Challenges going regional, and why you should do it anyway
By Lum Ka Kay October 22, 2015
- It’s a value-add, and allows you to feed on your entrepreneurial hunger
- But beware of partnership, scaling and legal challenges
COMPANIES should not be asking themselves whether they should go regional, just when and how, according to a panel of entrepreneurs and industry pundits.
“There’s only so much the Malaysian market can give you. You will have to venture out of it sooner or later,” said Hitachi eBworx Sdn Bhd strategic business development director Andrew Goh.
“Going regional is a value-add to your company. [It] is … very attractive to exceptional talents who are interested in working with companies with a regional presence,” he said at a panel discussion organised by Proficeo Consultants, the programme manager of Cradle’s Sdn Bhd Coach and Grow Programme (CGP).
Hitachi eBworx is a Malaysian financial information technology solutions provider that was acquired by Hitachi in 2012.
The panel discussion, titled Tips, Tricks, Challenges and Lessons in Going Regional, was held in Kuala Lumpur on Oct 20, and was moderated by Proficeo cofounder and chief evangelist Dr V. Sivapalan.
“You’re going to benefit tremendously from going regional,” said MediaBanc Group Sdn Bhd founder Alan Lim.
“The impact of bringing your company into a foreign country, the exposure and experience – all these will [create] a tremendous synergy for you and your company,” he added.
MediaBanc is a media intelligence organisation which has a presence in Malaysia, Indonesia, Thailand, Singapore, the Philippines and Vietnam. It was acquired by Isentia Group Sdn Bhd in December 2011.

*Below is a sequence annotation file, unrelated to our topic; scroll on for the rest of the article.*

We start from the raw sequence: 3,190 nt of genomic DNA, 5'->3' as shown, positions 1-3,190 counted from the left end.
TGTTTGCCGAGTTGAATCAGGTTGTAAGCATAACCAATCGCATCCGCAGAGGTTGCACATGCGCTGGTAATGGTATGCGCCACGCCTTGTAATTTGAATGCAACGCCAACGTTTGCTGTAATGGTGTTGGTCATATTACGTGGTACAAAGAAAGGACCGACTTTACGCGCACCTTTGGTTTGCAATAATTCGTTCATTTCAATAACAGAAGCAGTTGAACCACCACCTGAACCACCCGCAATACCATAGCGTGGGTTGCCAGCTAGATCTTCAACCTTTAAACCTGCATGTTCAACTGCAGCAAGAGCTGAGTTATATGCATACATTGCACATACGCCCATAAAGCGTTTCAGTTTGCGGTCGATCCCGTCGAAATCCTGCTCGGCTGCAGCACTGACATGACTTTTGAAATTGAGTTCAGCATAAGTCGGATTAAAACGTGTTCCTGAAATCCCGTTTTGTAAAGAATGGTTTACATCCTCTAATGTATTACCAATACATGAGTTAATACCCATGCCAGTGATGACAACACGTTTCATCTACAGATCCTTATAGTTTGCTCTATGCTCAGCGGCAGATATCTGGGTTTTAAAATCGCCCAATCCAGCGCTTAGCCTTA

Sometimes, going regional isn’t even an option, Flexiroam cofounder Jason Khoo argued, especially if you are a listed company.
The Kuala Lumpur-based company listed on the Australian Securities Exchange (ASX) on June 16.
“It was in the IPO (initial public offering) prospectus, so how could we say no to going regional?” Khoo quipped.
“But jokes aside, I would always say ‘yes’ to going regional. … you shouldn’t just be a ‘jaguh kampung’ (village champion),” he added.
Challenges, and overcoming them
The panellists were not blind to the enormous challenges entailed when a business goes regional.
Among them are finding good partners, circumventing local restrictions, ensuring sustainability, and language and cultural barriers.
On the first, Evenesis founder and chief executive officer Yusno Yunos cautioned that “there isn’t a 100% ideal partner for you out there.”
“And bear in mind that it takes a long time to build trust to ensure your potential partners are reliable.
“It’s all about the follow-up work, and the best thing to do is to be there, physically, in order to find the right market and the right partners,” he said, adding that he often flew within the region to catch up with potential partners.
Hitachi eBworx’s Goh concurred, saying that having local partners gives entrepreneurs a more in-depth understanding of the market.